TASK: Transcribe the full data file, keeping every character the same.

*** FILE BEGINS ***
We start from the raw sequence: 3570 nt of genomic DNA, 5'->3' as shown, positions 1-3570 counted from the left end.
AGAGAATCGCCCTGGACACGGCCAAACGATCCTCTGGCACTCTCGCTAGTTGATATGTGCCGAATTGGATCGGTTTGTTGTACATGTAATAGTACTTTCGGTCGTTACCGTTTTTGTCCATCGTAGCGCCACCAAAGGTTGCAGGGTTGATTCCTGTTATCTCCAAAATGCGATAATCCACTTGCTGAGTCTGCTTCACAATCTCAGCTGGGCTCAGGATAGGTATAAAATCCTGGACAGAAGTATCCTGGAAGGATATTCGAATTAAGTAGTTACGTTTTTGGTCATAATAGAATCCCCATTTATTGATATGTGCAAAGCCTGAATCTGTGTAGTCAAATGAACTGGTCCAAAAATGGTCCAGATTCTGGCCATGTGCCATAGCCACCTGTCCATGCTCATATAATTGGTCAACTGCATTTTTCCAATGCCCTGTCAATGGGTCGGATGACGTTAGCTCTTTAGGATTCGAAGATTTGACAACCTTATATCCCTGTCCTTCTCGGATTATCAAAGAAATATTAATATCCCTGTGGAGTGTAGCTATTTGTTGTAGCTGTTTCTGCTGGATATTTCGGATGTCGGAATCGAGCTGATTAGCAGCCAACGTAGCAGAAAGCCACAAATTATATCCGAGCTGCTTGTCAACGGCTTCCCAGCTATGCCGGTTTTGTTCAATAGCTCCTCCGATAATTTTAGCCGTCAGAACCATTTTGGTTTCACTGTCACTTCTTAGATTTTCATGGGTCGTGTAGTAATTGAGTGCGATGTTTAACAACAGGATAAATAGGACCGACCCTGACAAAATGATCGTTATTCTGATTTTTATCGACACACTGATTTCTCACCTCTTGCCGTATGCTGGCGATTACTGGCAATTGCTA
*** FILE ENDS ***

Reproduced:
We start from the raw sequence: 3570 nt of genomic DNA, 5'->3' as shown, positions 1-3570 counted from the left end.
AGAGAATCGCCCTGGACACGGCCAAACGATCCTCTGGCACTCTCGCTAGTTGATATGTGCCGAATTGGATCGGTTTGTTGTACATGTAATAGTACTTTCGGTCGTTACCGTTTTTGTCCATCGTAGCGCCACCAAAGGTTGCAGGGTTGATTCCTGTTATCTCCAAAATGCGATAATCCACTTGCTGAGTCTGCTTCACAATCTCAGCTGGGCTCAGGATAGGTATAAAATCCTGGACAGAAGTATCCTGGAAGGATATTCGAATTAAGTAGTTACGTTTTTGGTCATAATAGAATCCCCATTTATTGATATGTGCAAAGCCTGAATCTGTGTAGTCAAATGAACTGGTCCAAAAATGGTCCAGATTCTGGCCATGTGCCATAGCCACCTGTCCATGCTCATATAATTGGTCAACTGCATTTTTCCAATGCCCTGTCAATGGGTCGGATGACGTTAGCTCTTTAGGATTCGAAGATTTGACAACCTTATATCCCTGTCCTTCTCGGATTATCAAAGAAATATTAATATCCCTGTGGAGTGTAGCTATTTGTTGTAGCTGTTTCTGCTGGATATTTCGGATGTCGGAATCGAGCTGATTAGCAGCCAACGTAGCAGAAAGCCACAAATTATATCCGAGCTGCTTGTCAACGGCTTCCCAGCTATGCCGGTTTTGTTCAATAGCTCCTCCGATAATTTTAGCCGTCAGAACCATTTTGGTTTCACTGTCACTTCTTAGATTTTCATGGGTCGTGTAGTAATTGAGTGCGATGTTTAACAACAGGATAAATAGGACCGACCCTGACAAAATGATCGTTATTCTGATTTTTATCGACACACTGATTTCTCACCTCTTGCCGTATGCTGGCGATTACTGGCAATTGCTA